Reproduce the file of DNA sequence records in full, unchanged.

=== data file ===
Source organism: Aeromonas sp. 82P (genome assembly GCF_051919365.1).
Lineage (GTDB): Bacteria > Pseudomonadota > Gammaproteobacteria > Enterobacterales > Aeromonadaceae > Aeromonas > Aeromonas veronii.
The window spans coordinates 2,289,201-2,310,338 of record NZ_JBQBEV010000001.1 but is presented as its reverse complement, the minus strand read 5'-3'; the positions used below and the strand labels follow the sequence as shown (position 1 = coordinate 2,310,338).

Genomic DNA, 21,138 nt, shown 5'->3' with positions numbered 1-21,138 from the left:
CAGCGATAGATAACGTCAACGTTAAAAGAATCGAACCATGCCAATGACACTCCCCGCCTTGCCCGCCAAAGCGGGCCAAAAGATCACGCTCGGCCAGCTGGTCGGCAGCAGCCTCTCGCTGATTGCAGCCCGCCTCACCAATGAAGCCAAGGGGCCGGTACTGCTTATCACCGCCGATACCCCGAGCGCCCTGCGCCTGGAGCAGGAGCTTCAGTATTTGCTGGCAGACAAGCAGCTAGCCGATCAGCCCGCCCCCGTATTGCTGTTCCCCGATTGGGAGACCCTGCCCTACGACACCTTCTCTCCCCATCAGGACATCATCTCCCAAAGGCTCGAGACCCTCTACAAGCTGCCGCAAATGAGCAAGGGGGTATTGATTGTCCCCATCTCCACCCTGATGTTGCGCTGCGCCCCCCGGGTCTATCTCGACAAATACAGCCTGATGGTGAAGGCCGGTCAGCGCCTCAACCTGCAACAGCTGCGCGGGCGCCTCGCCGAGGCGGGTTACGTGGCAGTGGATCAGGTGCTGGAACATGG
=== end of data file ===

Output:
Source organism: Aeromonas sp. 82P (genome assembly GCF_051919365.1).
Lineage (GTDB): Bacteria > Pseudomonadota > Gammaproteobacteria > Enterobacterales > Aeromonadaceae > Aeromonas > Aeromonas veronii.
The window spans coordinates 2,289,201-2,310,338 of record NZ_JBQBEV010000001.1 but is presented as its reverse complement, the minus strand read 5'-3'; the positions used below and the strand labels follow the sequence as shown (position 1 = coordinate 2,310,338).

Genomic DNA, 21,138 nt, shown 5'->3' with positions numbered 1-21,138 from the left:
CAGCGATAGATAACGTCAACGTTAAAAGAATCGAACCATGCCAATGACACTCCCCGCCTTGCCCGCCAAAGCGGGCCAAAAGATCACGCTCGGCCAGCTGGTCGGCAGCAGCCTCTCGCTGATTGCAGCCCGCCTCACCAATGAAGCCAAGGGGCCGGTACTGCTTATCACCGCCGATACCCCGAGCGCCCTGCGCCTGGAGCAGGAGCTTCAGTATTTGCTGGCAGACAAGCAGCTAGCCGATCAGCCCGCCCCCGTATTGCTGTTCCCCGATTGGGAGACCCTGCCCTACGACACCTTCTCTCCCCATCAGGACATCATCTCCCAAAGGCTCGAGACCCTCTACAAGCTGCCGCAAATGAGCAAGGGGGTATTGATTGTCCCCATCTCCACCCTGATGTTGCGCTGCGCCCCCCGGGTCTATCTCGACAAATACAGCCTGATGGTGAAGGCCGGTCAGCGCCTCAACCTGCAACAGCTGCGCGGGCGCCTCGCCGAGGCGGGTTACGTGGCAGTGGATCAGGTGCTGGAACATGG